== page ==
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1 minute ago, DGXR said:

Sorry I misunderstood the brake setup.  So the left lever is the rear brake and the right lever is the front brake?  That still seems super awkward but I guess you can adapt.  I just hope nobody tries to grab a fistful of clutch and finds out it's the brake.

Yea my biggest issue was always reaching for the foot brake and theres nothin there, same on the shifter when slowing down lol. After about 30min it starts to become natural and actually its nice if you need to trail brake into a hard right hand turn. I will say the one thing is my left hand hasnt mastered pulling modulation of the rear as I have spent the last 18yrs controlling a release modulation of the clutch and foot modulation of the rear brake when going downhill. The surron is alot different as its mtb components so maybe the ktm would be a little better bc the surron is more like a switch so it locks pretty easily if im not careful

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10 minutes ago, DGXR said:

Sorry I misunderstood the brake setup.  So the left lever is the rear brake and the right lever is the front brake?  That still seems super awkward but I guess you can adapt.  I just hope nobody tries to grab a fistful of clutch and finds out it's the brake.

Ever ride a bicycle and notice that the rear is on where the front is on a moto, but you have no problem switching between riding the two? This is just adapting the clutch hand for rear brake.  Your body usually knows pretty quickly and adapts fast. Usually lol. 

Edited by RawbW
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On 7/10/2020 at 6:45 AM, mxengineer4 said:

I now have about 450 miles (around 33 hours) on my 2020 KTM Freeride E-XC. I have ridden this bike in a variety of off road locations in Ohio and Pennsylvania. There are not many of these Freerides out there to I wanted to share my observations to date both the Good and Not so Good.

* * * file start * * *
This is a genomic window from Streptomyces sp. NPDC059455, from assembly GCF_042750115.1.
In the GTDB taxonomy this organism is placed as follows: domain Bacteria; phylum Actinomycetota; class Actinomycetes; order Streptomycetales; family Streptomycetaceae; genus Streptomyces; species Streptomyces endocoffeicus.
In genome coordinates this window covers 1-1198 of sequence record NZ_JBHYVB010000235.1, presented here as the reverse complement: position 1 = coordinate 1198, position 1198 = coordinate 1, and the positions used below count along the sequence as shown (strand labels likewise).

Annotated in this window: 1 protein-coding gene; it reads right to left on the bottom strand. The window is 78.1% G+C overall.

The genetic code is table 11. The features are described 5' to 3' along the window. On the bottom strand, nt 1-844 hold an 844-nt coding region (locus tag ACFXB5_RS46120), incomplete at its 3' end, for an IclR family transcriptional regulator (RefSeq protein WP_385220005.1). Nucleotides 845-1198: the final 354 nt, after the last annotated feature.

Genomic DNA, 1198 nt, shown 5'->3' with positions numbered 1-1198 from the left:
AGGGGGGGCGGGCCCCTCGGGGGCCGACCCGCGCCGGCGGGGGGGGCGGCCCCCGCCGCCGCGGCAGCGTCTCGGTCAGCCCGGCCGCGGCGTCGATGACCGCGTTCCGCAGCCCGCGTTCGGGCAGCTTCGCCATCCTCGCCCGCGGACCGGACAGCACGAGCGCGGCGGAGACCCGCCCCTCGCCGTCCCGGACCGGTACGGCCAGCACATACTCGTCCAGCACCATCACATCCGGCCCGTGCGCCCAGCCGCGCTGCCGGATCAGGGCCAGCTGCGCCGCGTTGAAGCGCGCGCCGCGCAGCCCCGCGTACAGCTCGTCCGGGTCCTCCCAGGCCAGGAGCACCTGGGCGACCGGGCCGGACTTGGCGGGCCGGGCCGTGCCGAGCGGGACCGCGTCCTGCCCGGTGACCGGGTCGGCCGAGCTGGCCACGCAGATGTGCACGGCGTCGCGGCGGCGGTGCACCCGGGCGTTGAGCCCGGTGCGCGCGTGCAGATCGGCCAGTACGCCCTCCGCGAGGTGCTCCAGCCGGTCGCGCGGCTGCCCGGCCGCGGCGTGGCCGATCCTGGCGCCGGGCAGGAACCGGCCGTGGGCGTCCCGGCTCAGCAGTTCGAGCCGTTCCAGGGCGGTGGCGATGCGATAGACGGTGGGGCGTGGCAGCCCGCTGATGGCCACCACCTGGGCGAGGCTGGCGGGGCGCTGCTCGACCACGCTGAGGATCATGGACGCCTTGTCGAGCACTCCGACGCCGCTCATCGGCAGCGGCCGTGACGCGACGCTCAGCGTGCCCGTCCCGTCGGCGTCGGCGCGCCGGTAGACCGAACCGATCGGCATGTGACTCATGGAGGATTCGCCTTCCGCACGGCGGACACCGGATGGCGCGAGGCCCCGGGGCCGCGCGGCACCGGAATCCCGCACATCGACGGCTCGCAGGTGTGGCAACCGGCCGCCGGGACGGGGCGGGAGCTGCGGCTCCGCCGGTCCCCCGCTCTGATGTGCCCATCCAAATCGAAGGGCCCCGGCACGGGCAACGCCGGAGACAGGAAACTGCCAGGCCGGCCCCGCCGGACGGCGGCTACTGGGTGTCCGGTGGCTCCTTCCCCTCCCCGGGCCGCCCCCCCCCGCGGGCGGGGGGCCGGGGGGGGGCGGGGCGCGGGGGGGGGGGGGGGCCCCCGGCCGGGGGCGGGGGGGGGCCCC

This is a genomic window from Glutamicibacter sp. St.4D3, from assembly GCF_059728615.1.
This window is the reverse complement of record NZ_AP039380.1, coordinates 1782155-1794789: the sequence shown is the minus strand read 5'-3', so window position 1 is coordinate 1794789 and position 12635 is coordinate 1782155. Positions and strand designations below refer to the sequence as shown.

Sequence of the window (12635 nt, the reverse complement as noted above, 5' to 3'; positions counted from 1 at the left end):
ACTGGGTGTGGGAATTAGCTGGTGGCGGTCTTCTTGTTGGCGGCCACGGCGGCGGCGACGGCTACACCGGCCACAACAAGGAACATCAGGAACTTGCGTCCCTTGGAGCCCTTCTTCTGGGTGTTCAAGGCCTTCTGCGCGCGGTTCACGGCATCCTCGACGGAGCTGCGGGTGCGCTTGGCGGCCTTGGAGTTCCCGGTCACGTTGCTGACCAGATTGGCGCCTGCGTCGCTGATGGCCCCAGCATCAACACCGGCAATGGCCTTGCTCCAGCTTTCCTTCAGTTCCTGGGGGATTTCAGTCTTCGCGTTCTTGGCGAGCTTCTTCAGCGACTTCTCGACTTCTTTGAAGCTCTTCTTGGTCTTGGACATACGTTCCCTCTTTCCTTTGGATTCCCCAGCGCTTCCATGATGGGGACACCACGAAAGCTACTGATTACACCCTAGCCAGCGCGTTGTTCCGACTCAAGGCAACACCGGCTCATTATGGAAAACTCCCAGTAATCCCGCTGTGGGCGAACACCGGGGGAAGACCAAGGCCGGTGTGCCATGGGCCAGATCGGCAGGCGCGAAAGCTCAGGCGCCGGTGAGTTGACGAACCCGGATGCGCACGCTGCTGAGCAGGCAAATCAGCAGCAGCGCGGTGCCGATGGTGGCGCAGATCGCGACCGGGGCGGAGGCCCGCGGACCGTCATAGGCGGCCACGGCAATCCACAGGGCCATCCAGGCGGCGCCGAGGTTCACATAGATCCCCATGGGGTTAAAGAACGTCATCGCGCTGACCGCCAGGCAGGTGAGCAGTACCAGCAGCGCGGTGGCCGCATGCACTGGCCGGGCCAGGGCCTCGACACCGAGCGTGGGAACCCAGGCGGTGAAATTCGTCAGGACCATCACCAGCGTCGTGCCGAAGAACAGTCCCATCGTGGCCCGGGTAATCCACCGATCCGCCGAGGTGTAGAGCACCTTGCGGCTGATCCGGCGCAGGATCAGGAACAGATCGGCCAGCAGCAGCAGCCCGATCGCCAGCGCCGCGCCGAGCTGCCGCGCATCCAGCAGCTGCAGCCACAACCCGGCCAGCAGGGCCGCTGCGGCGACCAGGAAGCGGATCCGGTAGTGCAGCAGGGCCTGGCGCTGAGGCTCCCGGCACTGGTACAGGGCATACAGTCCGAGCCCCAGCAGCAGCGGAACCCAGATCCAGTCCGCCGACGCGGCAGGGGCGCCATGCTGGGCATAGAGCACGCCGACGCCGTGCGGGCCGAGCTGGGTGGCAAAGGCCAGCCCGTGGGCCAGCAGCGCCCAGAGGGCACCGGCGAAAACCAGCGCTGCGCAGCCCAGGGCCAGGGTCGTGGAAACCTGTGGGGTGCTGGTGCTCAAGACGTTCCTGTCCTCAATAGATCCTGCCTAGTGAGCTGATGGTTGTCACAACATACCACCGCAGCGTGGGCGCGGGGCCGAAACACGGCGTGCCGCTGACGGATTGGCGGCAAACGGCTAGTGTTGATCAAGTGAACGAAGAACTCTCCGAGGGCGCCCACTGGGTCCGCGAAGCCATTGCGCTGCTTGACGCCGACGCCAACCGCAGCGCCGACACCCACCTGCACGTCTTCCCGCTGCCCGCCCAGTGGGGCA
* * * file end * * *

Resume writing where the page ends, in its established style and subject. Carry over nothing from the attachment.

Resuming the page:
Lets get the negatives out of the way first: The Freeride E-XC Negative List:

1. Range:  For my off road riding (like you see in this video) I get 1~2 hours ride time and 20~25 miles ride distance.  I have gone as far as 2.5 hours (about 38 miles) but that was riding slowly on level ground in Map 1 (50% power).  The battery can be swapped out quickly so a spare battery could extend the ride time but the cost is very high for an extra battery.

2. 220V Charger:  Needed to install a 220V socket into my garage and also limits portable charging as many small generators do not have a 220V capability.

3. Brakes: The Formula brakes have average stopping power and require a lot of effort at the brake levers. The 2021 Freeride brakes are supposed to be improved.

4. Tires: The Maxxis trials tires are a decent compromise and work well in the dry and hard pack dirt (just drop the pressures).  Not so good in mud.

The Freeride E-XC Good List!

1. Stealth: Quiet riding is a new experience. Fun to quietly ride in the woods or even around the neighborhood.  Stealth riding could open up more places to ride

2. Instant Torque: The Freeride is amazingly quick from 0~30 mph. Trails (and wheelies) are fun with this kind of instant throttle response

3. Agility: The Freeride has few rotating parts (no piston/cams/crankshaft/clutch etc) so it feels light in motion and changes directions quickly and easily.  Feels much lighter than its approximately 240 lb weight would indicate.  Even though Freeride is about 7/8 size (which helps agility) the ergonomics feel good for me (I am 6' 2" tall).  The steering angle is steeper and the wheelbase is shorter than a regular dirt bike and that helps with quick turning on the trails.

Some other observations: